There are other ‘rules’ which belie the first: ‘Cash is King’; ‘Our People are our best asset’; ‘Grow your capital.’ My role is a bit like that of an Admiral who is directing a fleet from a small yacht.
Edinburgh Chamber of Commerce has a tight-knit and highly competent team of creative people, but there are only fifty of them. Our asset base is small compared to the cause we support. We cannot let up on our central mission for a moment because our margins are lean. Yet we punch far above our weight. Why’s that? Because we are sensitive to exploiting our capital. We can only do that by being creative.
Forgive the pun, but trying to lead the cause for business representation in Edinburgh, our Capital City, you become acutely conscious that capital comes in
many more forms than money. There’s the resources and skills of our team. There are our connections and our ability to communicate. Over two hundred years of history, and a sense of vision that is creating our future. And the chief of all of these is creativity. If we do not fire people’s imaginations, if we cannot dream the impossible – and then make it happen. If we have no ability to find, create and use levers to influence beyond our size then we have no right to our role.
This is one reason that I am passionate about creative industries. They are feeding on their understanding of history, thriving in the present to build an enduring future. Scottish Enterprise has listed creative industries as one of its core sectors for development. My only concern about that is to ask ‘Have they defined the field in too narrow a way’. Apart from that I agree and applaud the sentiment.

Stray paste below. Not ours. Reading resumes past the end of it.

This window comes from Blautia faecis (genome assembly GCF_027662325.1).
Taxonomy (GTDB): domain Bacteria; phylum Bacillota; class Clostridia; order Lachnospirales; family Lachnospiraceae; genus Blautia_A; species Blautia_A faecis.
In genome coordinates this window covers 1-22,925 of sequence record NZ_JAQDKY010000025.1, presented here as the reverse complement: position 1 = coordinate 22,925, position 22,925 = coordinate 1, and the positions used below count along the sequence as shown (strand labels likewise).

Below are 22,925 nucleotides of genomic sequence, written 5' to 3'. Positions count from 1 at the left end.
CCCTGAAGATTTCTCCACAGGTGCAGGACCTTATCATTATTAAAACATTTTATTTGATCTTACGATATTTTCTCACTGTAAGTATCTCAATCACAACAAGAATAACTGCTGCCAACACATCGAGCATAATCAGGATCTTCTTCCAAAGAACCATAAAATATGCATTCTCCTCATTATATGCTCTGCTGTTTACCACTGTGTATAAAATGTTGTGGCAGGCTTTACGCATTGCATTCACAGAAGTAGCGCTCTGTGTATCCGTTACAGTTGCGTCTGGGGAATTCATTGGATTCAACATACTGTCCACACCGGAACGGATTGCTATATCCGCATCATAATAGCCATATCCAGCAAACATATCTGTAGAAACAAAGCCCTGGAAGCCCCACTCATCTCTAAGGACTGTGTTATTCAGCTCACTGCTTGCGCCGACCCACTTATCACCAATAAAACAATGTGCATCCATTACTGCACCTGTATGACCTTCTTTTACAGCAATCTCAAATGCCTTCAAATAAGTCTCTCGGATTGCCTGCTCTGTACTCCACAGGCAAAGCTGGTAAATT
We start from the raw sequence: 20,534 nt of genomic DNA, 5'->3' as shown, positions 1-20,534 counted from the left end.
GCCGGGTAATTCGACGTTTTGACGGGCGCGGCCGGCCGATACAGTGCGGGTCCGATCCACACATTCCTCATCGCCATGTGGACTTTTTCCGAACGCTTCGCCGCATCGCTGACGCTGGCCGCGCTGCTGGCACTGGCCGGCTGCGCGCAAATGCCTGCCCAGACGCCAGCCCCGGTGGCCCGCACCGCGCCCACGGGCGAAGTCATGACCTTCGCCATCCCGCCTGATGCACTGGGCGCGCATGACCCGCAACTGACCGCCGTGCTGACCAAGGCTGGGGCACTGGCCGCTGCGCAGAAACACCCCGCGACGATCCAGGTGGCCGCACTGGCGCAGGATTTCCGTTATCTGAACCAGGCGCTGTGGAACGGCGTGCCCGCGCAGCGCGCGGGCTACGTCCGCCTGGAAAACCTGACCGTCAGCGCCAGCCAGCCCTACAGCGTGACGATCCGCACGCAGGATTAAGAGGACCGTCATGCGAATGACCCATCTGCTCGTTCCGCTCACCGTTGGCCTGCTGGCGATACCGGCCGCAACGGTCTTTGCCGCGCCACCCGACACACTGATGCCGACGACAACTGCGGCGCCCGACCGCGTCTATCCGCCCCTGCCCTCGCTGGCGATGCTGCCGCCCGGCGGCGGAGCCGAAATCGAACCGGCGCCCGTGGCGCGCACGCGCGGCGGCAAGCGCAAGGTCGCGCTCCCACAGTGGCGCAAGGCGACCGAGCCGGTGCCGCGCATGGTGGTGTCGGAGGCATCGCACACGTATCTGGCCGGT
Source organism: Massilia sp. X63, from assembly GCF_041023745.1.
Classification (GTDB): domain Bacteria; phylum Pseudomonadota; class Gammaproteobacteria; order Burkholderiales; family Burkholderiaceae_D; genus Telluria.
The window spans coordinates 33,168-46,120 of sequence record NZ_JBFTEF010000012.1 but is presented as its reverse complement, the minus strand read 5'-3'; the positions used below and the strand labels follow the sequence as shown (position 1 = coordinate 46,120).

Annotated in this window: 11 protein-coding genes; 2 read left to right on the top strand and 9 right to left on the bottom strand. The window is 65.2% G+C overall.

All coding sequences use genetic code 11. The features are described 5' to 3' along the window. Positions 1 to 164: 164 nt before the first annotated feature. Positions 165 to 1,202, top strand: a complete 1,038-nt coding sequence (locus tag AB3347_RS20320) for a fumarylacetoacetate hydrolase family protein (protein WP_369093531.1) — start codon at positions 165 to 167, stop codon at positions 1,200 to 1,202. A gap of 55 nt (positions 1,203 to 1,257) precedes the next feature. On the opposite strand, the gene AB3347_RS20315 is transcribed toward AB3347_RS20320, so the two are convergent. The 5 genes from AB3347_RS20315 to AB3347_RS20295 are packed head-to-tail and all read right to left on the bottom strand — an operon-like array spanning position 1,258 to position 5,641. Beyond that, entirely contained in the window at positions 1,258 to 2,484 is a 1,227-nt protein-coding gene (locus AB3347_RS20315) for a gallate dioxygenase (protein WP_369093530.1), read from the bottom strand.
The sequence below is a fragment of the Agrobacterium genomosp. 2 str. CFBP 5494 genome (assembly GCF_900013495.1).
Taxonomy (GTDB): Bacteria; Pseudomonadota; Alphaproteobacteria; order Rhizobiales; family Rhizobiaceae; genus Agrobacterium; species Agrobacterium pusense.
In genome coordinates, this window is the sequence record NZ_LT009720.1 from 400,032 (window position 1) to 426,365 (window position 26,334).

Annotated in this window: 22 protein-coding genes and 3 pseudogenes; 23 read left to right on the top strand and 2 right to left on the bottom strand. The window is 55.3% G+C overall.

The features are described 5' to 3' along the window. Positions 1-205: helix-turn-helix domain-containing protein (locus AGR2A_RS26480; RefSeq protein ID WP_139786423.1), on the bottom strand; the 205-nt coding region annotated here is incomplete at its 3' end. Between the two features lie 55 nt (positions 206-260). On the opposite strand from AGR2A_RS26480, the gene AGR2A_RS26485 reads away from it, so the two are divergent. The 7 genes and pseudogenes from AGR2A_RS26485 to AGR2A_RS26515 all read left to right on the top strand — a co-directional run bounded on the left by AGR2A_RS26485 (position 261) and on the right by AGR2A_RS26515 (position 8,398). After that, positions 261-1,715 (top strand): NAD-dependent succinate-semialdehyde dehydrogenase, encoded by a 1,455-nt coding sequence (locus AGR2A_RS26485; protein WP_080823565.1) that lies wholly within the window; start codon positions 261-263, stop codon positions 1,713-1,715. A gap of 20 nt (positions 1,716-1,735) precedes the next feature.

We’ve all seen the tea-towel about how the Scots invented everything. American Arthur Herman’s book ‘The Scottish Enlightenment’ first appeared in the U.S. as ‘How The Scots Invented The Modern World.’ He wasn’t wrong. We have created so many intangibles as well - from economics to geology; The Bank of England. The boyhood derring-do novel.
So many ideas, artistic endeavours and functional achievements.
What is a creative industry? Arts and crafts, performance, design, fashion, software, games, advertising and media. The risk is that we see these contributions to our economy as frivolous.
Far from it. I heard an old socialist/feminist song on the radio this morning ‘Bread and Roses’. The idea is we need enough sustenance to keep our bodies together, but also our souls. The ‘roses’ in the song are the fruits of our creative industries. We can and should be passionate about this. I know I am. ‘What shall it profit a man if he gain the whole world and lose his soul…’
Soul is what it is all about. That’s why Edinburgh (festival capital of the world) is ‘Capital of the Mind’ and why however big financial services get, however successful our tourism, the creative industries are the glue that bind our economy together, making people want to live in our most beautiful city, feeding our minds and getting us to work (or play) eager for more and bursting with ideas. Long may it be so.
Ron Hewitt is chief executive of Edinburgh Chamber of Commerce